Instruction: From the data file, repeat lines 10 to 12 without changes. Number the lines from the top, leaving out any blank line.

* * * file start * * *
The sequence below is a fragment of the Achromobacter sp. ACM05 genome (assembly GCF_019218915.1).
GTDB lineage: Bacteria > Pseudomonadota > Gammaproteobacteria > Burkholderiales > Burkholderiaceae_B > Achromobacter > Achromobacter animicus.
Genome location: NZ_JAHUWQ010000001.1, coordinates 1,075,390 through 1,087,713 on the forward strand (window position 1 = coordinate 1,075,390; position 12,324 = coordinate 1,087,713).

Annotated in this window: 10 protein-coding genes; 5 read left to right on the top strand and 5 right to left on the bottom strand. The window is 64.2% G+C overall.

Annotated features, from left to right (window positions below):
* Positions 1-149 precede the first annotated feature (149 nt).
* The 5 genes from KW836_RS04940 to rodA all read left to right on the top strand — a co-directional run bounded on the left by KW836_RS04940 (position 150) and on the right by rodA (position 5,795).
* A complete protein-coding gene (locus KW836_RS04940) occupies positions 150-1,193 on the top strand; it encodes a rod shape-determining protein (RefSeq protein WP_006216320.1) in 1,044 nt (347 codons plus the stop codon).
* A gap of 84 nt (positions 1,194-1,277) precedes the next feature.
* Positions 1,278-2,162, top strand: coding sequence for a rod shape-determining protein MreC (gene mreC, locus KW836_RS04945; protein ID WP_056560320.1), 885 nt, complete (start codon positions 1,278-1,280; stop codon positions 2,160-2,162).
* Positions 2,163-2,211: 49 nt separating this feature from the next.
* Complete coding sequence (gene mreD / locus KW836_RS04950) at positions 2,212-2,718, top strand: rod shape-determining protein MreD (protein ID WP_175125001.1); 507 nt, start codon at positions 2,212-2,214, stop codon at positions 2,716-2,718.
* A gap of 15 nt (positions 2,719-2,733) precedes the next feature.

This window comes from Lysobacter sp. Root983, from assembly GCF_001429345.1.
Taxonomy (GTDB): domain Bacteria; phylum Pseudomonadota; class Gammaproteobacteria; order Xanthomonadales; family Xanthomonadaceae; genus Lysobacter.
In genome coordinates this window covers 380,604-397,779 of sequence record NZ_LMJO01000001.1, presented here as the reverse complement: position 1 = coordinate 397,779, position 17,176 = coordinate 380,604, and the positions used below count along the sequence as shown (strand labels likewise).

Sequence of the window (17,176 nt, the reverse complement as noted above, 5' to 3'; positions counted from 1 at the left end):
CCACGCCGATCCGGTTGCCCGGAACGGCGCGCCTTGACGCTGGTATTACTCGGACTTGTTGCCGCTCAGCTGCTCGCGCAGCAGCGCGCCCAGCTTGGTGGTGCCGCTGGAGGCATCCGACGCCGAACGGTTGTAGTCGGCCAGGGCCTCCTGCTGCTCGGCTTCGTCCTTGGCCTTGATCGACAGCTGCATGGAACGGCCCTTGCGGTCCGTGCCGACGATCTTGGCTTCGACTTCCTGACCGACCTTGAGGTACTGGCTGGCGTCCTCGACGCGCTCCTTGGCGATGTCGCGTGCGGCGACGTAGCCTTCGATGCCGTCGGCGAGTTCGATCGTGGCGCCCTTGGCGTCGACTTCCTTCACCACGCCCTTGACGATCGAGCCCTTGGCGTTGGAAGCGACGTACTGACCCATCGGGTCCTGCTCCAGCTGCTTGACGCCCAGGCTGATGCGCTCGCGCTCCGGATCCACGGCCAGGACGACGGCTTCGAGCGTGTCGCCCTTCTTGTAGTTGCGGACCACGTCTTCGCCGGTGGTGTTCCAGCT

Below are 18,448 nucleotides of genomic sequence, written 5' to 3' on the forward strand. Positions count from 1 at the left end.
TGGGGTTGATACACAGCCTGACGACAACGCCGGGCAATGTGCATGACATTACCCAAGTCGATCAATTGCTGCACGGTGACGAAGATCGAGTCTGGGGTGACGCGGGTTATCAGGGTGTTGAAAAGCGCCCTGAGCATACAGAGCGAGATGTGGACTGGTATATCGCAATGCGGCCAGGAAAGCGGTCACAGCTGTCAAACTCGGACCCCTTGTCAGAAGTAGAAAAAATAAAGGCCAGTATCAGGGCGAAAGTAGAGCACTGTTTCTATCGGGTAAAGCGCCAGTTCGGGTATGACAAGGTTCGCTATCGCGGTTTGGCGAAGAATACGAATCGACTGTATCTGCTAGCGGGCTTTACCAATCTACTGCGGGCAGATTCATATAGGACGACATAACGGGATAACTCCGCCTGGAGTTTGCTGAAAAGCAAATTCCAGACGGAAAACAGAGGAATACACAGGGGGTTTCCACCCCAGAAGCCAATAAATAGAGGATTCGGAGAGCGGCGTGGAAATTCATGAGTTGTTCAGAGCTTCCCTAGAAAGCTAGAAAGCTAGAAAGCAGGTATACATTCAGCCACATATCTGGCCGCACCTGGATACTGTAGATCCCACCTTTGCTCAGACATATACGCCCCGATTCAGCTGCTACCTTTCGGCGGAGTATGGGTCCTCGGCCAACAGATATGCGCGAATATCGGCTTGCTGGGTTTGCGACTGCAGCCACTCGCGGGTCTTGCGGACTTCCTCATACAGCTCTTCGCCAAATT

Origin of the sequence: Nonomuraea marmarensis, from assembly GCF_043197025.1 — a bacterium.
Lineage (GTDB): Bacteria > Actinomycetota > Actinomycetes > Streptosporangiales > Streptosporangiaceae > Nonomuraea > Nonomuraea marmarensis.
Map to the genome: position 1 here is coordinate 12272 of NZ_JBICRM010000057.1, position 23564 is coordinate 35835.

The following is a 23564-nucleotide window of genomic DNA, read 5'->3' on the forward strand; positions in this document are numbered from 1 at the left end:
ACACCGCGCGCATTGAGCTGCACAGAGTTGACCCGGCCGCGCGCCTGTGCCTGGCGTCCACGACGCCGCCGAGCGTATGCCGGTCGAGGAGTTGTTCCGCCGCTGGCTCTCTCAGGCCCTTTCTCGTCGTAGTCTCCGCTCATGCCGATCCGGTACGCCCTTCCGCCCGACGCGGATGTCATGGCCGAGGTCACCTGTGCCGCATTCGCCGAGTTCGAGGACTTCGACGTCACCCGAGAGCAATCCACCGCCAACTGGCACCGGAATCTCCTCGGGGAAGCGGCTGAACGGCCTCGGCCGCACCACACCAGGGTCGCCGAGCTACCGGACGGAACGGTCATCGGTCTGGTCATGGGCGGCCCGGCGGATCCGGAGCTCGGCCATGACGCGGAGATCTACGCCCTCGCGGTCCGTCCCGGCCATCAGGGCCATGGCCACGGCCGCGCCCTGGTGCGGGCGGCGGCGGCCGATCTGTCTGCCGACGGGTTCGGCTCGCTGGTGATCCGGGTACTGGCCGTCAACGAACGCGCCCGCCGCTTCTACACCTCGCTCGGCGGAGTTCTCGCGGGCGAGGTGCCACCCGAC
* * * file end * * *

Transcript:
* Positions 1,278-2,162, top strand: coding sequence for a rod shape-determining protein MreC (gene mreC, locus KW836_RS04945; protein ID WP_056560320.1), 885 nt, complete (start codon positions 1,278-1,280; stop codon positions 2,160-2,162).
* Positions 2,163-2,211: 49 nt separating this feature from the next.
* Complete coding sequence (gene mreD / locus KW836_RS04950) at positions 2,212-2,718, top strand: rod shape-determining protein MreD (protein ID WP_175125001.1); 507 nt, start codon at positions 2,212-2,214, stop codon at positions 2,716-2,718.